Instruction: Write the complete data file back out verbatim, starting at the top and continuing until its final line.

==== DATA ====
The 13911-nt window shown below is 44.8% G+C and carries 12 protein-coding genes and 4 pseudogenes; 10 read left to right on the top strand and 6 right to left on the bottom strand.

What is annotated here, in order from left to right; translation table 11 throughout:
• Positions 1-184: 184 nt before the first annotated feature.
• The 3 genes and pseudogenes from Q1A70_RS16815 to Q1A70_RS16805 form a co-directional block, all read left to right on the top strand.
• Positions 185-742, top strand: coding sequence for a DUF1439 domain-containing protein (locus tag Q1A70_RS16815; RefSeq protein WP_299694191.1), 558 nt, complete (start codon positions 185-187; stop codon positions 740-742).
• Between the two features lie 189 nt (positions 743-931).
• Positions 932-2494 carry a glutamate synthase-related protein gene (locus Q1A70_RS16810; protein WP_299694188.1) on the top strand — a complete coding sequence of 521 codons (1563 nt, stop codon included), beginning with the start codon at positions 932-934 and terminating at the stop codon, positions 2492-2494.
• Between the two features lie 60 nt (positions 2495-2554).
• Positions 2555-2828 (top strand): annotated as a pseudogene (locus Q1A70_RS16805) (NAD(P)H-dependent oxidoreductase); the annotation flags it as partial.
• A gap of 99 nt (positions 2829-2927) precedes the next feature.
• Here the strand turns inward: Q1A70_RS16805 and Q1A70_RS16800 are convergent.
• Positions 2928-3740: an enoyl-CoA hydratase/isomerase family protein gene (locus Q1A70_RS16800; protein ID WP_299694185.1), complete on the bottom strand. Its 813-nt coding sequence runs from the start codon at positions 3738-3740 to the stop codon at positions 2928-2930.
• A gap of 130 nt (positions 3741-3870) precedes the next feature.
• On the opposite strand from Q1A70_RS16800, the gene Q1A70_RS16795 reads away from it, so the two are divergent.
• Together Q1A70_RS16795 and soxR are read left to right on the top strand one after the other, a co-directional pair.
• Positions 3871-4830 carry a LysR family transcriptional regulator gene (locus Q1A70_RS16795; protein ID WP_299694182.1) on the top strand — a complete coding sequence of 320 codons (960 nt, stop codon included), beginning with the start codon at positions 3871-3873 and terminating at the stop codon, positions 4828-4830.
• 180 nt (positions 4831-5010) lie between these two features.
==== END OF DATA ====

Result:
The 13911-nt window shown below is 44.8% G+C and carries 12 protein-coding genes and 4 pseudogenes; 10 read left to right on the top strand and 6 right to left on the bottom strand.

What is annotated here, in order from left to right; translation table 11 throughout:
• Positions 1-184: 184 nt before the first annotated feature.
• The 3 genes and pseudogenes from Q1A70_RS16815 to Q1A70_RS16805 form a co-directional block, all read left to right on the top strand.
• Positions 185-742, top strand: coding sequence for a DUF1439 domain-containing protein (locus tag Q1A70_RS16815; RefSeq protein WP_299694191.1), 558 nt, complete (start codon positions 185-187; stop codon positions 740-742).
• Between the two features lie 189 nt (positions 743-931).
• Positions 932-2494 carry a glutamate synthase-related protein gene (locus Q1A70_RS16810; protein WP_299694188.1) on the top strand — a complete coding sequence of 521 codons (1563 nt, stop codon included), beginning with the start codon at positions 932-934 and terminating at the stop codon, positions 2492-2494.
• Between the two features lie 60 nt (positions 2495-2554).
• Positions 2555-2828 (top strand): annotated as a pseudogene (locus Q1A70_RS16805) (NAD(P)H-dependent oxidoreductase); the annotation flags it as partial.
• A gap of 99 nt (positions 2829-2927) precedes the next feature.
• Here the strand turns inward: Q1A70_RS16805 and Q1A70_RS16800 are convergent.
• Positions 2928-3740: an enoyl-CoA hydratase/isomerase family protein gene (locus Q1A70_RS16800; protein ID WP_299694185.1), complete on the bottom strand. Its 813-nt coding sequence runs from the start codon at positions 3738-3740 to the stop codon at positions 2928-2930.
• A gap of 130 nt (positions 3741-3870) precedes the next feature.
• On the opposite strand from Q1A70_RS16800, the gene Q1A70_RS16795 reads away from it, so the two are divergent.
• Together Q1A70_RS16795 and soxR are read left to right on the top strand one after the other, a co-directional pair.
• Positions 3871-4830 carry a LysR family transcriptional regulator gene (locus Q1A70_RS16795; protein ID WP_299694182.1) on the top strand — a complete coding sequence of 320 codons (960 nt, stop codon included), beginning with the start codon at positions 3871-3873 and terminating at the stop codon, positions 4828-4830.
• 180 nt (positions 4831-5010) lie between these two features.